HOME OF THE LADY DENMAN - Local history isn't always about the big story - the everyday story of life in the early development of the region can be a fascinating, entertaining and educational journey.

9 June 2014

Young Australian

sb2 The Young Australian built at Huskisson was a three masted schooner and the first to be built in a colonial ship yard. 1864
The Young Australian was a 94ft, 130ton, three masted schooner, built by George Dent and William Wood at the Dent ship building yard on the banks of Currambene Creek Huskisson in 1864.

After leaving Jervis Bay these mighty hand crafted vessels
headed for many destinations and were used for many different enterprises.

Little did anyone know the beautiful Young Australian would soon be involved in the notorious trade of “Blackbirding” in the South Pacific

Above is an example of a three masted schooner built at Huskisson by the Dents - The Huddersfield.

Seizure_of_blackbirder_Daphne Blackbirding – violence and brutality
Blackbirding as it was called involved  persuading and coercing of islanders as cheap labour to work in the sugar cane fields of Queensland.
The trade proved so lucrative that violence and brutality were used to recruit reluctant natives
In 1868, while the Young Australian was on a recruiting voyage to supply the cotton plantations of Fiji, three natives of the New Hebrides, who had been kidnapped, were shot and murdered on board, after causing a disturbance. Following this quelling of the disturbance  230 men and six women were sold in Levuka for 1200 pounds. Some time later news of the shootings  leaked out and the captain Albert Hovell and one of his men were tried in Sydney and found guilty of murder.
The death sentence was imposed on the two men, but later remitted to life imprisonment.
Later escaping justice on a technicality on appeal and left Australia to live in the islands in exile.
Blackbirding began in Australia with Robert Towns who imported the first of the South Sea Islanders and ended following an Act of Parliament in 1904.

Secret name changes, corrupt goings on.
The Young Australian was one of the vessels that changed its identity for the Fijian slave trade. At his trial, the captain,
Albert Ross Hovell, revealed that it was the custom to clear from Sydney under the name Young Australian with a small general  cargo. At Levuka, the name would be changed to Young Australia and the vessel would be re-registered and provided with new papers  by the British Consul while engaged in the 'blackbirding' trade to Fiji.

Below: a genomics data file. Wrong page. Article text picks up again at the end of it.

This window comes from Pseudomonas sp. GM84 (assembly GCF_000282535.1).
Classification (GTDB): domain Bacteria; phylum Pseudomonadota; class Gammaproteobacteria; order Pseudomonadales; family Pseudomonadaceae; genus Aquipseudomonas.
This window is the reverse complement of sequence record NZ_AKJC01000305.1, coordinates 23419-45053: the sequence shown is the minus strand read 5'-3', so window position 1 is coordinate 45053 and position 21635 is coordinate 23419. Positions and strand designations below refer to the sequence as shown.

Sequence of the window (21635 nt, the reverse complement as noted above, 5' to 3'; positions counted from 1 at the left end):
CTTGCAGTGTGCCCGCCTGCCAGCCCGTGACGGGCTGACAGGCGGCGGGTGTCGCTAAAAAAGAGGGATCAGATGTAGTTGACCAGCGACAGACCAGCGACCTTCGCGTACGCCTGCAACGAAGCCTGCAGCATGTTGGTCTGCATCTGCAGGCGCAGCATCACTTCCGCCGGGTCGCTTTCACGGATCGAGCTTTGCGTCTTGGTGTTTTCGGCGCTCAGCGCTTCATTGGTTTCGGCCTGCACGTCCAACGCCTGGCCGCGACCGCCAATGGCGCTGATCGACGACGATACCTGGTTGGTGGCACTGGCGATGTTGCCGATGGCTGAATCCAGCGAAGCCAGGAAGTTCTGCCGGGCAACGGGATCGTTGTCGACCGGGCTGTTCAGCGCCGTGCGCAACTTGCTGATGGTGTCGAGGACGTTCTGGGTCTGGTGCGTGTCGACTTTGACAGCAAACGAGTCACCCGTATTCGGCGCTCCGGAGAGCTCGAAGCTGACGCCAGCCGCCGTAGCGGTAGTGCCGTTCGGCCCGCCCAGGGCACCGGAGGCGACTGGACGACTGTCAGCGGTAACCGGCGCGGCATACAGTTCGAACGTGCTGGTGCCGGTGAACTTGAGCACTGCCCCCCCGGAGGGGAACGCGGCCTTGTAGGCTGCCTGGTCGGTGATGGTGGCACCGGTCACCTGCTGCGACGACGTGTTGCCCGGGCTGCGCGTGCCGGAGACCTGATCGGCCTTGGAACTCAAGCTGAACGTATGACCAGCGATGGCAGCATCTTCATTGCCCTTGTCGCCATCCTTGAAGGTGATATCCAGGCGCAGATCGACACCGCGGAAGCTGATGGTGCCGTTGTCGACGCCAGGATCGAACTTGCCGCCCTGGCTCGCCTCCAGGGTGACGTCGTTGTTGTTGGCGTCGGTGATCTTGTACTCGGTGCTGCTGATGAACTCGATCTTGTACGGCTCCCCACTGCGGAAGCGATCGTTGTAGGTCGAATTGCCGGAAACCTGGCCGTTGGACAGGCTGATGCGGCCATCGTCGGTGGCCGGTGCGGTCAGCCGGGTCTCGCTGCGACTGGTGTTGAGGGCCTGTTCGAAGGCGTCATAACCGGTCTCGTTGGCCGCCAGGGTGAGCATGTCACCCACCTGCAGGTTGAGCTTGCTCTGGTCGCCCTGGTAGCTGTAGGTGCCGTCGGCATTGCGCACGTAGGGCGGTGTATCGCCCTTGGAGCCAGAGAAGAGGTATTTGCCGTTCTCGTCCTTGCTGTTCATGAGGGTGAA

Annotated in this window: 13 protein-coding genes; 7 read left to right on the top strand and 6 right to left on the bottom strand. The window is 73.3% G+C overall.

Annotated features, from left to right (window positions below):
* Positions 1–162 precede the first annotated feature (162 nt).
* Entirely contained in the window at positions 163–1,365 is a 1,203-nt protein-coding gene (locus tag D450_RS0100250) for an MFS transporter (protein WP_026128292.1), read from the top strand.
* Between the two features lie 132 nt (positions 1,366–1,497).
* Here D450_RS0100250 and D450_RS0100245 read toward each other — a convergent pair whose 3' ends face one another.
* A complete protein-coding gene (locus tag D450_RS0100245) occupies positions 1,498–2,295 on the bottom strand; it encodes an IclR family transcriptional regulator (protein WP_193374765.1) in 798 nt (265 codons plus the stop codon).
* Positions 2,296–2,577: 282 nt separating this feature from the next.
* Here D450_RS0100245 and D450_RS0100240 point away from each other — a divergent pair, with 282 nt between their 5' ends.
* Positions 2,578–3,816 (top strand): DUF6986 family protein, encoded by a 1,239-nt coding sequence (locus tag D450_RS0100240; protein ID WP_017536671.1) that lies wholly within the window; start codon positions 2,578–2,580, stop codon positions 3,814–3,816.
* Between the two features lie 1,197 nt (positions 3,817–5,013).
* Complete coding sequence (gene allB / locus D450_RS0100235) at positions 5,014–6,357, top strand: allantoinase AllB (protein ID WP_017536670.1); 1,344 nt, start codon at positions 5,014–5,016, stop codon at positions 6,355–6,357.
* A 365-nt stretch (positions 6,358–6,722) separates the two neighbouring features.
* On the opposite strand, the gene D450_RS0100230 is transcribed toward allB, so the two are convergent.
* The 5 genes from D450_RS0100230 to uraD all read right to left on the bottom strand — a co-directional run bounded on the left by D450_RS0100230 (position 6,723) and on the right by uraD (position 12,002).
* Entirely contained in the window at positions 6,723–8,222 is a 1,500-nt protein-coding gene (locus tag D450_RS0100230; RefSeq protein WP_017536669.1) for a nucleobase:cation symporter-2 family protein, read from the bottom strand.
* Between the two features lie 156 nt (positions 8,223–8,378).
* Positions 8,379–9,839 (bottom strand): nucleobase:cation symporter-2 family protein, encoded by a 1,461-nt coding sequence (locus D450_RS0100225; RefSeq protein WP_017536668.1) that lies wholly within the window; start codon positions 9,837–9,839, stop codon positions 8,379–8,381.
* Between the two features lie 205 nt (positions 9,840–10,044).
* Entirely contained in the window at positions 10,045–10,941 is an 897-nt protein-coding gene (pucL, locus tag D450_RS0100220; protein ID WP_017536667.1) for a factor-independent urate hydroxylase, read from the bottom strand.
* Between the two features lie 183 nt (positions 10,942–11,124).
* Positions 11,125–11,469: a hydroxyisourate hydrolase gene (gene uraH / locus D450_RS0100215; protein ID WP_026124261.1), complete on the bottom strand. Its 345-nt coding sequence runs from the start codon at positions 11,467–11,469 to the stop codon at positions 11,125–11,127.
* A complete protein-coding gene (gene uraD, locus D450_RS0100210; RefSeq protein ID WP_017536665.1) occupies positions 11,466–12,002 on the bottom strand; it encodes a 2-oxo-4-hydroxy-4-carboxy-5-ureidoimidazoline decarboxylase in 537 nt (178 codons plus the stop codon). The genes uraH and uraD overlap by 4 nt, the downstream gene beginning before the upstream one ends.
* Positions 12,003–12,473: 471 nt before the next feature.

May god have mercy on our souls.
On its last arrival in Sydney on 14 May 1877, just 11 days before it was lost at Curdies Inlet, it was still known as the Young Australian.
Wrecked 25 May 1877
While on a voyage from Maryborough, Qld to Adelaide it struck heavy weather off Cape Nelson.
Its fore main rigging was carried away causing the foremast to spring. The vessel nearly sank by the stern
when carried aback by one squall, one of the crew threw a message in a bottle overboard to his sister
to say they were lost and may God have mercy on their souls - it was later found on Warrnambool beach.
The schooner made for a break in the outer reef off Curdies River and went ashore there.
One of the crew William drowned while trying to get a line ashore.
A line was eventually got ashore and the crew were cared for by local settlers.
Police constables from Camperdown and Warrnambool guarded the wreck from "landsharks hovering about,
waiting for an opportunity for plunder"
wreck site
The wreck has never been found.
Manifest at the time.
70 hogsheads and some quarter casks of rum, 150 tons sugar
1864: registered in Sydney as Young Australian by 1867 registered as Young Australia 1874: John Fraser: Sydney 1875: A. Muir of Brisbane
1868: Capt. Hovell Captain W. Whitfield  - 7 crew.
Location - Curdie s Inlet, Peterborough South Australia.


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